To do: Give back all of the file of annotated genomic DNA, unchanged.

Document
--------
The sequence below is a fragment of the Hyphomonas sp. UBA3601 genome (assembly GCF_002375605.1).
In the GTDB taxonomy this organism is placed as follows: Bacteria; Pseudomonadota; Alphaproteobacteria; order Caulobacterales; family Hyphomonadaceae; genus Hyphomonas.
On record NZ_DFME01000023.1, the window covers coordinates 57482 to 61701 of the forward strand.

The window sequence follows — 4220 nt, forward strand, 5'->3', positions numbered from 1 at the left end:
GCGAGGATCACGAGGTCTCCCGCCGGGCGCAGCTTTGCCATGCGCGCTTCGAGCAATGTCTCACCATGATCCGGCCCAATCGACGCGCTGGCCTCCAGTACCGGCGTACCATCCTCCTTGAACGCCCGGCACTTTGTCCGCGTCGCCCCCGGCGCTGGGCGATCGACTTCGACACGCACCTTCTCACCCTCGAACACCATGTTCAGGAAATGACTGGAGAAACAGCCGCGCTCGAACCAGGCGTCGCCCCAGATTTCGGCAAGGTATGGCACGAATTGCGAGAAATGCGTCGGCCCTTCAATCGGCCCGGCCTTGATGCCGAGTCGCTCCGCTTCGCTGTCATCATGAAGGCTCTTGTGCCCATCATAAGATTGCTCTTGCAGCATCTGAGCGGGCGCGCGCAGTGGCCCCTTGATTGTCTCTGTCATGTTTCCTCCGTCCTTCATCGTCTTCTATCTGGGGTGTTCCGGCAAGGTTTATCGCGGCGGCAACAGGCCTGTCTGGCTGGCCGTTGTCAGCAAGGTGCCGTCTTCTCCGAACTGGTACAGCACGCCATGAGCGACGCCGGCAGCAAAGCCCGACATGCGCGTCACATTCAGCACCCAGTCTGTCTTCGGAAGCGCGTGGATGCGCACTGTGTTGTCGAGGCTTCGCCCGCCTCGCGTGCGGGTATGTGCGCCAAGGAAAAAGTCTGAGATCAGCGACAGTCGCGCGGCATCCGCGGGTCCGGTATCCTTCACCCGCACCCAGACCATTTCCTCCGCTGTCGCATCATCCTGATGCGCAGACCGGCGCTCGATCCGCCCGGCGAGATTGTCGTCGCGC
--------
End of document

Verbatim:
The sequence below is a fragment of the Hyphomonas sp. UBA3601 genome (assembly GCF_002375605.1).
In the GTDB taxonomy this organism is placed as follows: Bacteria; Pseudomonadota; Alphaproteobacteria; order Caulobacterales; family Hyphomonadaceae; genus Hyphomonas.
On record NZ_DFME01000023.1, the window covers coordinates 57482 to 61701 of the forward strand.

The window sequence follows — 4220 nt, forward strand, 5'->3', positions numbered from 1 at the left end:
GCGAGGATCACGAGGTCTCCCGCCGGGCGCAGCTTTGCCATGCGCGCTTCGAGCAATGTCTCACCATGATCCGGCCCAATCGACGCGCTGGCCTCCAGTACCGGCGTACCATCCTCCTTGAACGCCCGGCACTTTGTCCGCGTCGCCCCCGGCGCTGGGCGATCGACTTCGACACGCACCTTCTCACCCTCGAACACCATGTTCAGGAAATGACTGGAGAAACAGCCGCGCTCGAACCAGGCGTCGCCCCAGATTTCGGCAAGGTATGGCACGAATTGCGAGAAATGCGTCGGCCCTTCAATCGGCCCGGCCTTGATGCCGAGTCGCTCCGCTTCGCTGTCATCATGAAGGCTCTTGTGCCCATCATAAGATTGCTCTTGCAGCATCTGAGCGGGCGCGCGCAGTGGCCCCTTGATTGTCTCTGTCATGTTTCCTCCGTCCTTCATCGTCTTCTATCTGGGGTGTTCCGGCAAGGTTTATCGCGGCGGCAACAGGCCTGTCTGGCTGGCCGTTGTCAGCAAGGTGCCGTCTTCTCCGAACTGGTACAGCACGCCATGAGCGACGCCGGCAGCAAAGCCCGACATGCGCGTCACATTCAGCACCCAGTCTGTCTTCGGAAGCGCGTGGATGCGCACTGTGTTGTCGAGGCTTCGCCCGCCTCGCGTGCGGGTATGTGCGCCAAGGAAAAAGTCTGAGATCAGCGACAGTCGCGCGGCATCCGCGGGTCCGGTATCCTTCACCCGCACCCAGACCATTTCCTCCGCTGTCGCATCATCCTGATGCGCAGACCGGCGCTCGATCCGCCCGGCGAGATTGTCGTCGCGC